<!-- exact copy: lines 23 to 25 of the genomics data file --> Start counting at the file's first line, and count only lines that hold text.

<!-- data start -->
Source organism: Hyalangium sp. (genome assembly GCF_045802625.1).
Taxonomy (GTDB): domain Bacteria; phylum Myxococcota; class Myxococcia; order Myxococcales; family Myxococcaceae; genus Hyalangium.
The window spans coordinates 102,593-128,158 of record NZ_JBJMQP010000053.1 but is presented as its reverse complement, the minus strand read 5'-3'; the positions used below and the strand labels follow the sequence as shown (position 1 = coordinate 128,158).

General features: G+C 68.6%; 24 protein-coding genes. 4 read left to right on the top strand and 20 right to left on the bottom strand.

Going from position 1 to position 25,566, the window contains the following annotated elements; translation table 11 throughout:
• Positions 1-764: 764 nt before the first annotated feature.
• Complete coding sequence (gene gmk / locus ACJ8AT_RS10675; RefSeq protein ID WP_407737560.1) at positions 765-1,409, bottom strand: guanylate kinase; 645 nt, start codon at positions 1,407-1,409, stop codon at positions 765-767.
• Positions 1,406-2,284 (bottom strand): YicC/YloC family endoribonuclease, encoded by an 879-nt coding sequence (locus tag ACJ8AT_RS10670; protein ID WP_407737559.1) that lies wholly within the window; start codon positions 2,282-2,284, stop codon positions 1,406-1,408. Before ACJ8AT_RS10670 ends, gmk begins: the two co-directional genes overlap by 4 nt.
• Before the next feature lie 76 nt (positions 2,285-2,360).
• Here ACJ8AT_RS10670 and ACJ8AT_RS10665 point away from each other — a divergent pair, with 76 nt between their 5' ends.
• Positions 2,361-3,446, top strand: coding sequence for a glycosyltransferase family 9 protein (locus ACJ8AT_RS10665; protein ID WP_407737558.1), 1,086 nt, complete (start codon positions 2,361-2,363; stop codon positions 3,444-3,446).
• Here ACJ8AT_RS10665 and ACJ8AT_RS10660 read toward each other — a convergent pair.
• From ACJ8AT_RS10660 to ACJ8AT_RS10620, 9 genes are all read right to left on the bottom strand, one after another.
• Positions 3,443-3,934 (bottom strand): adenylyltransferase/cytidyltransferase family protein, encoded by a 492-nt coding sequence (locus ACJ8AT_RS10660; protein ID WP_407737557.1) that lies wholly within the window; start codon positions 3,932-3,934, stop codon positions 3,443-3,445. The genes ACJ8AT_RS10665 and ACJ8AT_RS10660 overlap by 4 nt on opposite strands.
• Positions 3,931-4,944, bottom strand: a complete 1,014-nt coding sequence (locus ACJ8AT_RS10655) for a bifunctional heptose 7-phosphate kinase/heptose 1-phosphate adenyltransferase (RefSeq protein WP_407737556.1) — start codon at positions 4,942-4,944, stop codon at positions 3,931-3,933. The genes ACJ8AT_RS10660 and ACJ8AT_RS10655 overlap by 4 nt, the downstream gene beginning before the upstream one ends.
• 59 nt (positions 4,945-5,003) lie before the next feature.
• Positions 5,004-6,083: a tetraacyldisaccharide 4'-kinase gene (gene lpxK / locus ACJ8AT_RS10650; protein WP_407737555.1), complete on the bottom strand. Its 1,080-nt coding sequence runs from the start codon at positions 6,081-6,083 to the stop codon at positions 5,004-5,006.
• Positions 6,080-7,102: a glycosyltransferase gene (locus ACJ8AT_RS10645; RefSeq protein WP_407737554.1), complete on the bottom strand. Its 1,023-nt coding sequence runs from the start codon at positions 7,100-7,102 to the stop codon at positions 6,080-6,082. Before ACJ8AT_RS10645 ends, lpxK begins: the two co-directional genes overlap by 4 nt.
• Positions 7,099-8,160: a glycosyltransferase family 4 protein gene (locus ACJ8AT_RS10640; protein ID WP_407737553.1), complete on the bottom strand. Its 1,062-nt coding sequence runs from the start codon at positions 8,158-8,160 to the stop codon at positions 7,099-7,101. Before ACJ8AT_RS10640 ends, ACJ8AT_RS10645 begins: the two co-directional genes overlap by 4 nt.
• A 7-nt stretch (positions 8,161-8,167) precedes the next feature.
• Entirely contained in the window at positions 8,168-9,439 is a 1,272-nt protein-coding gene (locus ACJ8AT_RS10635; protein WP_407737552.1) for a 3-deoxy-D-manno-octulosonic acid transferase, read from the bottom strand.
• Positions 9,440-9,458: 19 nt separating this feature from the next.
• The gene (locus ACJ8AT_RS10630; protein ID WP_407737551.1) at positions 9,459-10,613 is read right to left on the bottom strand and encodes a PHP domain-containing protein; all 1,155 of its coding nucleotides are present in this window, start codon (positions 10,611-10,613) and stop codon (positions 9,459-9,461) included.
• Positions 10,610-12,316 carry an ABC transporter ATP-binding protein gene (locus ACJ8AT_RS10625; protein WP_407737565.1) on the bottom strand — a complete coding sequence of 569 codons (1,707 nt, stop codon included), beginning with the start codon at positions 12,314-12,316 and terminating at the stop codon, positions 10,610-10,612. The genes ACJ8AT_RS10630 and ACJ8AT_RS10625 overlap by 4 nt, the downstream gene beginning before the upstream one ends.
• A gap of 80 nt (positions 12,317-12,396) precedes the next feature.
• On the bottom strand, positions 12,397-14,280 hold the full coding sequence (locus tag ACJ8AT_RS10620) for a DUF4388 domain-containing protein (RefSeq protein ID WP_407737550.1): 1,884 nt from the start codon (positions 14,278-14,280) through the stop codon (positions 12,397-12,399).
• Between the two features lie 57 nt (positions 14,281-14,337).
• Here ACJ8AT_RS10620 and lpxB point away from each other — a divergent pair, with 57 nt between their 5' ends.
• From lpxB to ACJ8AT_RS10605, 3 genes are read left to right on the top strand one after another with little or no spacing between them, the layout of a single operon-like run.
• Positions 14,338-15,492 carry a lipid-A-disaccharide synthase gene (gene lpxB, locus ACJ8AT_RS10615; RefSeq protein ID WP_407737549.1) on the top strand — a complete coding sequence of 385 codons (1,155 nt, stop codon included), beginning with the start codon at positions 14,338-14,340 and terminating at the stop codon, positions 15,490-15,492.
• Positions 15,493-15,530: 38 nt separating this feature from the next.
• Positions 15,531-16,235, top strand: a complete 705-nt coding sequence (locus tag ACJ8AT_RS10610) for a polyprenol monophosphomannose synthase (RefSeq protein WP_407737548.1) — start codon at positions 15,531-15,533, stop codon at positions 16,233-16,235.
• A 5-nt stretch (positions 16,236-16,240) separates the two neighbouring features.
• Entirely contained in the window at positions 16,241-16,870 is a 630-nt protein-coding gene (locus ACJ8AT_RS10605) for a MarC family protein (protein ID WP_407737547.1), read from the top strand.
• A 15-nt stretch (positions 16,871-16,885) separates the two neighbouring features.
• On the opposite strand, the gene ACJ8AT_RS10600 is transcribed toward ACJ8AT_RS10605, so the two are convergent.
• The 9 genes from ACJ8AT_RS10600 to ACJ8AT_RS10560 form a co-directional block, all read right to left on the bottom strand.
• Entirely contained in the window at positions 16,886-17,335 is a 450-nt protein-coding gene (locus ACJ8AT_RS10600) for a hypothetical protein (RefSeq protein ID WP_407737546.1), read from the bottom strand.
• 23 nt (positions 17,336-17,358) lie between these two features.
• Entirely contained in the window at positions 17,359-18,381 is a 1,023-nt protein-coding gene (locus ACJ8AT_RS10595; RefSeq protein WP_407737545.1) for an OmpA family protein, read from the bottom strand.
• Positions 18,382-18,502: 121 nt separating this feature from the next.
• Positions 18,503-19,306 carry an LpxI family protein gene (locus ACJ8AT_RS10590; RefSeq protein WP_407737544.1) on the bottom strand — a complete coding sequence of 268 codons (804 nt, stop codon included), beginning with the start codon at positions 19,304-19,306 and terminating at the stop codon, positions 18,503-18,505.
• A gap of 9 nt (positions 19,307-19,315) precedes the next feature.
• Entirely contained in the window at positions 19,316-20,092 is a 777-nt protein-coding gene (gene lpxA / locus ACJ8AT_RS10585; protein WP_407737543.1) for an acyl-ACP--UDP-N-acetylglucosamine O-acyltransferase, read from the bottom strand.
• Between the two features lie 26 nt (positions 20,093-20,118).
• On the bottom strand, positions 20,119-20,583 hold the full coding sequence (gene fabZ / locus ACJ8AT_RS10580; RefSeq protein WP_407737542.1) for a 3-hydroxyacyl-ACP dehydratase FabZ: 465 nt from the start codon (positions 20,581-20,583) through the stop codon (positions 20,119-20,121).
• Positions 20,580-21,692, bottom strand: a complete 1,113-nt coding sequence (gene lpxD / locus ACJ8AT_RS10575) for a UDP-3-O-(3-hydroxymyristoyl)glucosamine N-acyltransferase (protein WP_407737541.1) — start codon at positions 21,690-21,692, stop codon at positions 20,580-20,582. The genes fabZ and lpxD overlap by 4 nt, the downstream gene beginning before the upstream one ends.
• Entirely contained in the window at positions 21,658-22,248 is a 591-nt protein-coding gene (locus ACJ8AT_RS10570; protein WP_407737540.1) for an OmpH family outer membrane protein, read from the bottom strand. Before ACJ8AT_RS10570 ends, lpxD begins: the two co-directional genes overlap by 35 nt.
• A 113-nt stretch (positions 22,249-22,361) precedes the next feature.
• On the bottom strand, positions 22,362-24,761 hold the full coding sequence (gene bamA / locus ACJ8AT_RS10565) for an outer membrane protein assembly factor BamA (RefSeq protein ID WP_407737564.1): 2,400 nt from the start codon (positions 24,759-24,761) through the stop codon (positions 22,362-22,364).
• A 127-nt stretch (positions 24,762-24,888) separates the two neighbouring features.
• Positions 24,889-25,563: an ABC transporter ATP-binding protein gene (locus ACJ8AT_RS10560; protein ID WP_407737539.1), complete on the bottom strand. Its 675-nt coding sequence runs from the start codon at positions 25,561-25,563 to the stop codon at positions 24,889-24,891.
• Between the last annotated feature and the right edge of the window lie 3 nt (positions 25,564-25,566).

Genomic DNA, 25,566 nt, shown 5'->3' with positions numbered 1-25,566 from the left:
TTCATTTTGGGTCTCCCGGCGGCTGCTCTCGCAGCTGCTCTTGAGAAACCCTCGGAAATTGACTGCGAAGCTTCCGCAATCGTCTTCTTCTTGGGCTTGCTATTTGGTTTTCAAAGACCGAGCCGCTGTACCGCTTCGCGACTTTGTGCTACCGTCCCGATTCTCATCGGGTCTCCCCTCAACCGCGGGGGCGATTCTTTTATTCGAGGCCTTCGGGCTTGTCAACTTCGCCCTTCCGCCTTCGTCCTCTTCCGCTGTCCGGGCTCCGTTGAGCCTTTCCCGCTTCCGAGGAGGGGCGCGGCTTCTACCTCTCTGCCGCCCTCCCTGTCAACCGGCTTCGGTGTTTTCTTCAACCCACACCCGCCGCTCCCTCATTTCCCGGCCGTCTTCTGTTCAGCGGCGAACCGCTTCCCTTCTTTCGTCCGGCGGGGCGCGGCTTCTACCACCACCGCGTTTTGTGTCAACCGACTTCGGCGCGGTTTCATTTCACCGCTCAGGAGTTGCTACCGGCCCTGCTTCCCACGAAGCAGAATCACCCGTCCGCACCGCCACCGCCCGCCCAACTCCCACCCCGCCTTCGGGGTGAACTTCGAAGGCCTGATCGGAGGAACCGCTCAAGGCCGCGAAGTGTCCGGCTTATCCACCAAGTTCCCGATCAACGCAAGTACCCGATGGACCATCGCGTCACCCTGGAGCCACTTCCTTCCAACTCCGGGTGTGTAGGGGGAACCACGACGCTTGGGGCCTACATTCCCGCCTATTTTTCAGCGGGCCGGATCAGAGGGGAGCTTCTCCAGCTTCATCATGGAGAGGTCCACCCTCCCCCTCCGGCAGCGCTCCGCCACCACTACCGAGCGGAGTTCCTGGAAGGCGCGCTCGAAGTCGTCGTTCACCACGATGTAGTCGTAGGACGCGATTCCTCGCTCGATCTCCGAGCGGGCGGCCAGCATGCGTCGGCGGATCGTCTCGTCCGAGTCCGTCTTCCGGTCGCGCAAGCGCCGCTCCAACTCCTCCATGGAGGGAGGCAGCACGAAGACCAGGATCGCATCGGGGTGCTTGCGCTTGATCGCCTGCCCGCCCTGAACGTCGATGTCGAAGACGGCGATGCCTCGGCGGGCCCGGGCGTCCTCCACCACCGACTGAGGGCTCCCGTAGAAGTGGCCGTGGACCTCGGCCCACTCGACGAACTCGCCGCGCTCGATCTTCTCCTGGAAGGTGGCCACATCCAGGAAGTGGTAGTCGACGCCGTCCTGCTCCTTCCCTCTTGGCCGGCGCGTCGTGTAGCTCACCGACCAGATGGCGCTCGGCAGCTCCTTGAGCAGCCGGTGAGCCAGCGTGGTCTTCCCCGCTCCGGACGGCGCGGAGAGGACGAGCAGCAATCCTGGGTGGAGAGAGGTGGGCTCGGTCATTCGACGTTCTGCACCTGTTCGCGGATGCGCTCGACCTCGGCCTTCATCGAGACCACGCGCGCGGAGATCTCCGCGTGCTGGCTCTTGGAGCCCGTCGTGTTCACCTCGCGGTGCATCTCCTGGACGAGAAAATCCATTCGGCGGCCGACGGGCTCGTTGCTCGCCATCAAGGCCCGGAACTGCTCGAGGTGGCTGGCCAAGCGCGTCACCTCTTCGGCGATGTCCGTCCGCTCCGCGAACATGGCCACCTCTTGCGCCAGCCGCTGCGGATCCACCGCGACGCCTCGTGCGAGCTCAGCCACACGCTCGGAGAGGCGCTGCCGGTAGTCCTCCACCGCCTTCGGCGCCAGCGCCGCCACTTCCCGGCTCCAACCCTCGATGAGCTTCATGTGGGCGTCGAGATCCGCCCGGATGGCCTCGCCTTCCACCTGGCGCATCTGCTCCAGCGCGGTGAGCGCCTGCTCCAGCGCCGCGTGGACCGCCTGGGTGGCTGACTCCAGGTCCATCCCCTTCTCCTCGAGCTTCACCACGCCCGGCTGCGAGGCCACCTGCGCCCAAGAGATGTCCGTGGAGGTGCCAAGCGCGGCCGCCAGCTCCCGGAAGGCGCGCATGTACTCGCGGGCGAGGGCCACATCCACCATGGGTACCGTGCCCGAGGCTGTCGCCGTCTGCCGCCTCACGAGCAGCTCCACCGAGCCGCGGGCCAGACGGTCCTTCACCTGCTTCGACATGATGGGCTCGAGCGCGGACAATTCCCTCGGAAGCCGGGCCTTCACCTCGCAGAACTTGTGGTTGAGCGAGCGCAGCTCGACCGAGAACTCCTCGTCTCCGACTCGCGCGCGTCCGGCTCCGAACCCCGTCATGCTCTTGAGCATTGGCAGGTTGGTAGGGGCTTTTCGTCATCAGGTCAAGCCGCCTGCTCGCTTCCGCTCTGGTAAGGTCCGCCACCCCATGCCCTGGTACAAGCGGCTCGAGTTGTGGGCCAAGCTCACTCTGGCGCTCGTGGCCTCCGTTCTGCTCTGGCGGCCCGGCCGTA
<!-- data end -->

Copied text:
• The gene (locus ACJ8AT_RS10630; protein ID WP_407737551.1) at positions 9,459-10,613 is read right to left on the bottom strand and encodes a PHP domain-containing protein; all 1,155 of its coding nucleotides are present in this window, start codon (positions 10,611-10,613) and stop codon (positions 9,459-9,461) included.
• Positions 10,610-12,316 carry an ABC transporter ATP-binding protein gene (locus ACJ8AT_RS10625; protein WP_407737565.1) on the bottom strand — a complete coding sequence of 569 codons (1,707 nt, stop codon included), beginning with the start codon at positions 12,314-12,316 and terminating at the stop codon, positions 10,610-10,612. The genes ACJ8AT_RS10630 and ACJ8AT_RS10625 overlap by 4 nt, the downstream gene beginning before the upstream one ends.
• A gap of 80 nt (positions 12,317-12,396) precedes the next feature.